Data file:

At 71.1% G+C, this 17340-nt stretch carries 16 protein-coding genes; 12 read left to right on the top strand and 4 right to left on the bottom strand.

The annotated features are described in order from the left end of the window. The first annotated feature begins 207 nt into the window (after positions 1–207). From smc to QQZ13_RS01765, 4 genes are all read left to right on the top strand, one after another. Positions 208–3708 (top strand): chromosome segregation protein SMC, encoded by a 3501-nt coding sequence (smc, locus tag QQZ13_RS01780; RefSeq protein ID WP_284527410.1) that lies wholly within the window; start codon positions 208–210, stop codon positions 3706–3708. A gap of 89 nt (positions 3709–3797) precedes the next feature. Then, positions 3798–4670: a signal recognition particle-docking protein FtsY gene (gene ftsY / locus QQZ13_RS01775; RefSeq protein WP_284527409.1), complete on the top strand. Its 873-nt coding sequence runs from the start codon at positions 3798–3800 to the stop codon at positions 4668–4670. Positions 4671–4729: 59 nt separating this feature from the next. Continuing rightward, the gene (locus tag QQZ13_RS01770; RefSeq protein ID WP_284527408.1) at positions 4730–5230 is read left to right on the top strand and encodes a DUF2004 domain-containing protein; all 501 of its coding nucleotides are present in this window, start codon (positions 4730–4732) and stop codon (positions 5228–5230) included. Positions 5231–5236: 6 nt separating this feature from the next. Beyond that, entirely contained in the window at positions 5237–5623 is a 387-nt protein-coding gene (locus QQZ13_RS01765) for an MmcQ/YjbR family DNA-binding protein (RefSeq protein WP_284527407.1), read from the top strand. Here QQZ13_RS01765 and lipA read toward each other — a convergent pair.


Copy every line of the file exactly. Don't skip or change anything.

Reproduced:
At 71.1% G+C, this 17340-nt stretch carries 16 protein-coding genes; 12 read left to right on the top strand and 4 right to left on the bottom strand.

The annotated features are described in order from the left end of the window. The first annotated feature begins 207 nt into the window (after positions 1–207). From smc to QQZ13_RS01765, 4 genes are all read left to right on the top strand, one after another. Positions 208–3708 (top strand): chromosome segregation protein SMC, encoded by a 3501-nt coding sequence (smc, locus tag QQZ13_RS01780; RefSeq protein ID WP_284527410.1) that lies wholly within the window; start codon positions 208–210, stop codon positions 3706–3708. A gap of 89 nt (positions 3709–3797) precedes the next feature. Then, positions 3798–4670: a signal recognition particle-docking protein FtsY gene (gene ftsY / locus QQZ13_RS01775; RefSeq protein WP_284527409.1), complete on the top strand. Its 873-nt coding sequence runs from the start codon at positions 3798–3800 to the stop codon at positions 4668–4670. Positions 4671–4729: 59 nt separating this feature from the next. Continuing rightward, the gene (locus tag QQZ13_RS01770; RefSeq protein ID WP_284527408.1) at positions 4730–5230 is read left to right on the top strand and encodes a DUF2004 domain-containing protein; all 501 of its coding nucleotides are present in this window, start codon (positions 4730–4732) and stop codon (positions 5228–5230) included. Positions 5231–5236: 6 nt separating this feature from the next. Beyond that, entirely contained in the window at positions 5237–5623 is a 387-nt protein-coding gene (locus QQZ13_RS01765) for an MmcQ/YjbR family DNA-binding protein (RefSeq protein WP_284527407.1), read from the top strand. Here QQZ13_RS01765 and lipA read toward each other — a convergent pair.